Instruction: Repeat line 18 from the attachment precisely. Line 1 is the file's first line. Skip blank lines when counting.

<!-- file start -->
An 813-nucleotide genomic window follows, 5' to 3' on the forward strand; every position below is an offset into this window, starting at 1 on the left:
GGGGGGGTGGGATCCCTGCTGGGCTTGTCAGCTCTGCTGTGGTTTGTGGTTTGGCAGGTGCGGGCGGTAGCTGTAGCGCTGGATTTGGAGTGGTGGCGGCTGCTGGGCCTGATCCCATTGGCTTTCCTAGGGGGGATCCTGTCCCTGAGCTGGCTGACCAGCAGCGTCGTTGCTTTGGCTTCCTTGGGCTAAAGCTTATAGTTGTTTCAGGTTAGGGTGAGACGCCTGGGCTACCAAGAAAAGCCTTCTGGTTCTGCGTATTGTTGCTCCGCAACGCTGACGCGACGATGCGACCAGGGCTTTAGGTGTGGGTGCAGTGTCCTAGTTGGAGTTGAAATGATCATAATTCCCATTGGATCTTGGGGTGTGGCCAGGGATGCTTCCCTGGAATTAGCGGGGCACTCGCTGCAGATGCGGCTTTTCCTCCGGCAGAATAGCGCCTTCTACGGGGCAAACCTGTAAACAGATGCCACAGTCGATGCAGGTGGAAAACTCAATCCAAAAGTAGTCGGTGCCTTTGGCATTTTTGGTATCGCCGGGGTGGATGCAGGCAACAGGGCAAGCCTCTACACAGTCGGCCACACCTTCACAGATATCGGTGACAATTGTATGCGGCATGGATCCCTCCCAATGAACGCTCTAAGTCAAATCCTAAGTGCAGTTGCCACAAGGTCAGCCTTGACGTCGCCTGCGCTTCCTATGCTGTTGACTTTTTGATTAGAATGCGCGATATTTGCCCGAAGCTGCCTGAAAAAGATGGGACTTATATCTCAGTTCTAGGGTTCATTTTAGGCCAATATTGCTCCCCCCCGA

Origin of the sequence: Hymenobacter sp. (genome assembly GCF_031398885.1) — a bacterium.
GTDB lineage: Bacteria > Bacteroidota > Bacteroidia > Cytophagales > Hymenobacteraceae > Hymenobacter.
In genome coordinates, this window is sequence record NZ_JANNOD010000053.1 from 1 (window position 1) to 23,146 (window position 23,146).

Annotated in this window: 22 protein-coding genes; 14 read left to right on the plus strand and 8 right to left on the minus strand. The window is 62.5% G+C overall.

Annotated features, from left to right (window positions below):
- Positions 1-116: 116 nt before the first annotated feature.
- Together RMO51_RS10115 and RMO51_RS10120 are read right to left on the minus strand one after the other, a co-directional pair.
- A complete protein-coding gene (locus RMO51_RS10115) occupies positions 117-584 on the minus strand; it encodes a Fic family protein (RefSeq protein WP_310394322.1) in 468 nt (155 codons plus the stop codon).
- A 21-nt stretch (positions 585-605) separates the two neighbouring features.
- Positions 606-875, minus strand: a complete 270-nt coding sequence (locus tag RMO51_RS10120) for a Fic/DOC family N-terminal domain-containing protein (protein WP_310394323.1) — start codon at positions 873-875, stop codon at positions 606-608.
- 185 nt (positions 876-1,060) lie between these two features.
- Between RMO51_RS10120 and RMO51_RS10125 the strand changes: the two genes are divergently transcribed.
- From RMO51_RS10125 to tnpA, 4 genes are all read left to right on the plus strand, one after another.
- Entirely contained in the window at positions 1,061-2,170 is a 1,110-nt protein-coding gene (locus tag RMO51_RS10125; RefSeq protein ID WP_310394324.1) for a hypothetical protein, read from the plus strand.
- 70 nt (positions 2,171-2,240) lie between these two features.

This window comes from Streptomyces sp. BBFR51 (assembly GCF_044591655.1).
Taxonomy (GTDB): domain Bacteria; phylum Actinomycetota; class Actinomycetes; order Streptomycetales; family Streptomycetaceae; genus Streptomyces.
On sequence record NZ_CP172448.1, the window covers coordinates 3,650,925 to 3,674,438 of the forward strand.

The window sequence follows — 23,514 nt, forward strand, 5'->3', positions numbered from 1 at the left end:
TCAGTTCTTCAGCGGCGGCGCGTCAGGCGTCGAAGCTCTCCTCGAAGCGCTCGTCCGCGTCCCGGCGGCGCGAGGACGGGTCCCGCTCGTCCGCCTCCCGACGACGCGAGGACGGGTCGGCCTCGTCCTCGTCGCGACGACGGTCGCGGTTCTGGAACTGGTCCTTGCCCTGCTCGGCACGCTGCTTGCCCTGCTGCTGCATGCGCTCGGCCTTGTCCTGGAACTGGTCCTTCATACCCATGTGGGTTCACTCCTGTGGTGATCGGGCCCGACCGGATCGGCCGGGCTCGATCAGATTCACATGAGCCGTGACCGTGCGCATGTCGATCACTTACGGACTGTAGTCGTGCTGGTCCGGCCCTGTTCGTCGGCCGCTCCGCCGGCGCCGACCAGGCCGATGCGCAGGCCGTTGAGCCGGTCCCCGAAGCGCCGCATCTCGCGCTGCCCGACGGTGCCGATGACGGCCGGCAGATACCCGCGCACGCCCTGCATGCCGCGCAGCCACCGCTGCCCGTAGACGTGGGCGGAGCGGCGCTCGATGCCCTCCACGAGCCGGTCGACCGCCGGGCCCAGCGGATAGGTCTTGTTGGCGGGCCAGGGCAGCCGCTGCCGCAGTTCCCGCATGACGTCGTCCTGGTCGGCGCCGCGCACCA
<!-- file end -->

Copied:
This window comes from Streptomyces sp. BBFR51 (assembly GCF_044591655.1).